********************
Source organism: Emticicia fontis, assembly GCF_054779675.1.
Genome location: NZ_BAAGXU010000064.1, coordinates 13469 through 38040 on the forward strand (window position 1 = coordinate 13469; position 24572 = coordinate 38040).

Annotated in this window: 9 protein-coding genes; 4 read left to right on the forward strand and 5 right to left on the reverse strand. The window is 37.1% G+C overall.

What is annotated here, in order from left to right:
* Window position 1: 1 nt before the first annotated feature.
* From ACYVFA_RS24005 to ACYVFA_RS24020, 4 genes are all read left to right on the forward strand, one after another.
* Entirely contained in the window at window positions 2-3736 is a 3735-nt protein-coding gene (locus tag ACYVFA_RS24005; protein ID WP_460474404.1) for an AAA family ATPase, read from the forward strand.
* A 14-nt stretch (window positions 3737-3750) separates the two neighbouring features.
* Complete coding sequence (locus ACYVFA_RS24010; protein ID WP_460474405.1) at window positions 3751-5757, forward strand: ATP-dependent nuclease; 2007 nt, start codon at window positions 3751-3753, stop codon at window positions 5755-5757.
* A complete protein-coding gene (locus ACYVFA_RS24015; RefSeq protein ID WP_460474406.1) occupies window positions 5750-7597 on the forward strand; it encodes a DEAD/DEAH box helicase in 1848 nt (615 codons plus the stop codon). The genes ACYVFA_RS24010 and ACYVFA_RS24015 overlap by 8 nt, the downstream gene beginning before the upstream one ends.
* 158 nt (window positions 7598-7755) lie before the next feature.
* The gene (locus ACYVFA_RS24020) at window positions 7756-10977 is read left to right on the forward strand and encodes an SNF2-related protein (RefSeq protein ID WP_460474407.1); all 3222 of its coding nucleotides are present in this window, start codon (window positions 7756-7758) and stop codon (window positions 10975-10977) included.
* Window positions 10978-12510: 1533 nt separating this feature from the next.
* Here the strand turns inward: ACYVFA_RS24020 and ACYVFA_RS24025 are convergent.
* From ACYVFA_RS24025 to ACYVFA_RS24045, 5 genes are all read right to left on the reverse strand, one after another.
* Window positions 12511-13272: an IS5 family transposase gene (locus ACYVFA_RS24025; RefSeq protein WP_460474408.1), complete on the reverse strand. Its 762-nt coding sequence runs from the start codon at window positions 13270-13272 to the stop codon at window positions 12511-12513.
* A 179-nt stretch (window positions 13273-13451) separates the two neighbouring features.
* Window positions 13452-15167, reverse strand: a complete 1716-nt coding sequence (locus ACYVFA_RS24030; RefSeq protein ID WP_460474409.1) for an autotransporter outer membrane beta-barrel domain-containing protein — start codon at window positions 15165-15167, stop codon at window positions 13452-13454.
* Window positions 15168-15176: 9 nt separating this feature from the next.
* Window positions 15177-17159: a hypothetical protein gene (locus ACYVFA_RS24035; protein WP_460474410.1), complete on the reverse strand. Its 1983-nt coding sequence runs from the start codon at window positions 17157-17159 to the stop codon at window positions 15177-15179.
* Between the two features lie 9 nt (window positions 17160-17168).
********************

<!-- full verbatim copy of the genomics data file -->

Source organism: Emticicia fontis, assembly GCF_054779675.1.
Genome location: NZ_BAAGXU010000064.1, coordinates 13469 through 38040 on the forward strand (window position 1 = coordinate 13469; position 24572 = coordinate 38040).

Annotated in this window: 9 protein-coding genes; 4 read left to right on the forward strand and 5 right to left on the reverse strand. The window is 37.1% G+C overall.

What is annotated here, in order from left to right:
* Window position 1: 1 nt before the first annotated feature.
* From ACYVFA_RS24005 to ACYVFA_RS24020, 4 genes are all read left to right on the forward strand, one after another.
* Entirely contained in the window at window positions 2-3736 is a 3735-nt protein-coding gene (locus tag ACYVFA_RS24005; protein ID WP_460474404.1) for an AAA family ATPase, read from the forward strand.
* A 14-nt stretch (window positions 3737-3750) separates the two neighbouring features.
* Complete coding sequence (locus ACYVFA_RS24010; protein ID WP_460474405.1) at window positions 3751-5757, forward strand: ATP-dependent nuclease; 2007 nt, start codon at window positions 3751-3753, stop codon at window positions 5755-5757.
* A complete protein-coding gene (locus ACYVFA_RS24015; RefSeq protein ID WP_460474406.1) occupies window positions 5750-7597 on the forward strand; it encodes a DEAD/DEAH box helicase in 1848 nt (615 codons plus the stop codon). The genes ACYVFA_RS24010 and ACYVFA_RS24015 overlap by 8 nt, the downstream gene beginning before the upstream one ends.
* 158 nt (window positions 7598-7755) lie before the next feature.
* The gene (locus ACYVFA_RS24020) at window positions 7756-10977 is read left to right on the forward strand and encodes an SNF2-related protein (RefSeq protein ID WP_460474407.1); all 3222 of its coding nucleotides are present in this window, start codon (window positions 7756-7758) and stop codon (window positions 10975-10977) included.
* Window positions 10978-12510: 1533 nt separating this feature from the next.
* Here the strand turns inward: ACYVFA_RS24020 and ACYVFA_RS24025 are convergent.
* From ACYVFA_RS24025 to ACYVFA_RS24045, 5 genes are all read right to left on the reverse strand, one after another.
* Window positions 12511-13272: an IS5 family transposase gene (locus ACYVFA_RS24025; RefSeq protein WP_460474408.1), complete on the reverse strand. Its 762-nt coding sequence runs from the start codon at window positions 13270-13272 to the stop codon at window positions 12511-12513.
* A 179-nt stretch (window positions 13273-13451) separates the two neighbouring features.
* Window positions 13452-15167, reverse strand: a complete 1716-nt coding sequence (locus ACYVFA_RS24030; RefSeq protein ID WP_460474409.1) for an autotransporter outer membrane beta-barrel domain-containing protein — start codon at window positions 15165-15167, stop codon at window positions 13452-13454.
* Window positions 15168-15176: 9 nt separating this feature from the next.
* Window positions 15177-17159: a hypothetical protein gene (locus ACYVFA_RS24035; protein WP_460474410.1), complete on the reverse strand. Its 1983-nt coding sequence runs from the start codon at window positions 17157-17159 to the stop codon at window positions 15177-15179.
* Between the two features lie 9 nt (window positions 17160-17168).